Why do I sometimes forget how awesome usability testing is?
For the last month or so, the Write the Docs book club has been reading Don’t Make Me Think Revisited by Steve Krug. I recently finished the book and, for me, the best chapter by far was “Usability Testing on 10 Cents a Day” (chapter 9). In this chapter, Krug breaks down how to conduct usability tests on a regular basis. A usability test is when you observe a user trying to use something to complete a given task and you record where they succeed and fail.
In the case of documentation usability testing, you give someone the document you want to test and see if they can follow it to accomplish the task being documented.
Reading chapter 9 was yet another reminder of how awesome usability testing is. I’ve been aware of the incredible value of usability testing for many years, but every now and then I let it slip from my priorities—especially in the last month when I was focused on my company SaltStack’s acquisition by VMware.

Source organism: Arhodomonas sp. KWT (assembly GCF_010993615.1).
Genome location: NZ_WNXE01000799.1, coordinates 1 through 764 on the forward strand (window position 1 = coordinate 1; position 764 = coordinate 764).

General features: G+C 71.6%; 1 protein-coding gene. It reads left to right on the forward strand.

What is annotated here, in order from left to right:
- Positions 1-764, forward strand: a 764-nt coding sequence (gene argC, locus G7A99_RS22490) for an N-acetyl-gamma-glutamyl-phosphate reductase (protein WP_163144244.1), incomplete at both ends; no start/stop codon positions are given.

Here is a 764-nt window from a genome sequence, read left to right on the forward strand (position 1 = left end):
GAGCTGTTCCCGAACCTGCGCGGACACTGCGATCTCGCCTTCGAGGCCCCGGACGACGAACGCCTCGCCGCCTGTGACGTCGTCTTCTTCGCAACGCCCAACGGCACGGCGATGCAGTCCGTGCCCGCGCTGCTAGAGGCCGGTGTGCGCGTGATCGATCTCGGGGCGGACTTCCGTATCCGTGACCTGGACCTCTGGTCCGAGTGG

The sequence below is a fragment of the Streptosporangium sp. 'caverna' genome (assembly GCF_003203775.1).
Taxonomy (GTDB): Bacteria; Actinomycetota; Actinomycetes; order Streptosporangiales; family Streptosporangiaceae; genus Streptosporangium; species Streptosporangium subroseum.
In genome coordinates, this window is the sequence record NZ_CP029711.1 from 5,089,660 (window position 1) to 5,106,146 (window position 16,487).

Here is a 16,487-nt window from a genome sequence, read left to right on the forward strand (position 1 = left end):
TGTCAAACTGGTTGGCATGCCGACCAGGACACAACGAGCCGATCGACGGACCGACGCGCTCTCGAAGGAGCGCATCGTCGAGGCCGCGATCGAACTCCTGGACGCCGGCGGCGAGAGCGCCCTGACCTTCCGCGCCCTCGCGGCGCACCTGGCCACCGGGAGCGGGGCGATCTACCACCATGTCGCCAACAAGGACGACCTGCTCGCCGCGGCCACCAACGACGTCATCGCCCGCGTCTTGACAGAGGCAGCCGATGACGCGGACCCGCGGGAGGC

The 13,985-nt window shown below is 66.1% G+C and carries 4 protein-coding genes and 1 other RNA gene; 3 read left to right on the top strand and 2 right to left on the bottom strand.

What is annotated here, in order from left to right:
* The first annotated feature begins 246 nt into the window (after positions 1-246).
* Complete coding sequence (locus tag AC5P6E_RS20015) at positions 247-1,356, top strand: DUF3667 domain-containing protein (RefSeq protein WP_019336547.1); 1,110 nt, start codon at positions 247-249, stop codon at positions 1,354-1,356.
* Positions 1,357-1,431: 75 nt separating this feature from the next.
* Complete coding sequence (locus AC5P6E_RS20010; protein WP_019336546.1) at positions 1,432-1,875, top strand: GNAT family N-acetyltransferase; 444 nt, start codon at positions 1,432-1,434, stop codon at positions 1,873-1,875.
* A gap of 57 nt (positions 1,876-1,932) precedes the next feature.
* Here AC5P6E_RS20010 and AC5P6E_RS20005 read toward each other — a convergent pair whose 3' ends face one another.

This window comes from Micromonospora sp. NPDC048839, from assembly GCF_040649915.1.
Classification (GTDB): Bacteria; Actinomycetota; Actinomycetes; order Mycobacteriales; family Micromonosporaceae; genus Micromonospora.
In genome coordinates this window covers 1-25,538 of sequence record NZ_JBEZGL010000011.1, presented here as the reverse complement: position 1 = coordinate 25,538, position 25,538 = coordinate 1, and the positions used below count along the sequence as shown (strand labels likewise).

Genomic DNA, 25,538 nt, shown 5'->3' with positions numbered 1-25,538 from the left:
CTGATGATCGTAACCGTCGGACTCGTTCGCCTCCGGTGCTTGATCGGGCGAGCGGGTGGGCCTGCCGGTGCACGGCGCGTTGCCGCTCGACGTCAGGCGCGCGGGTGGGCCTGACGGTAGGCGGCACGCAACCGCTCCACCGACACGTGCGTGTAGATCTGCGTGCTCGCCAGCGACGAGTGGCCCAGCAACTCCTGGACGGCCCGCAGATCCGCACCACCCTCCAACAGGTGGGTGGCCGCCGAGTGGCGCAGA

In this blog, I want to get myself back on the wagon. I’m going to re-commit myself to usability testing by writing about why it’s valuable, examining what barriers are keeping me from doing it more regularly, and committing to a plan to do usability testing regularly.
I know the value of usability testing…
The best chapter by far was “Usability Testing on 10 Cents a Day” in chapter 9. In this chapter, Krug breaks down how to conduct usability tests on a regular basis.
One of the most valuable things about doing usability testing is the effect it can have on the observers. For many people, it’s a transformative experience that dramatically changes the way they think about users: They suddenly “get it” that users aren’t all like them.Don’t Make Me Think Revisited, p. 123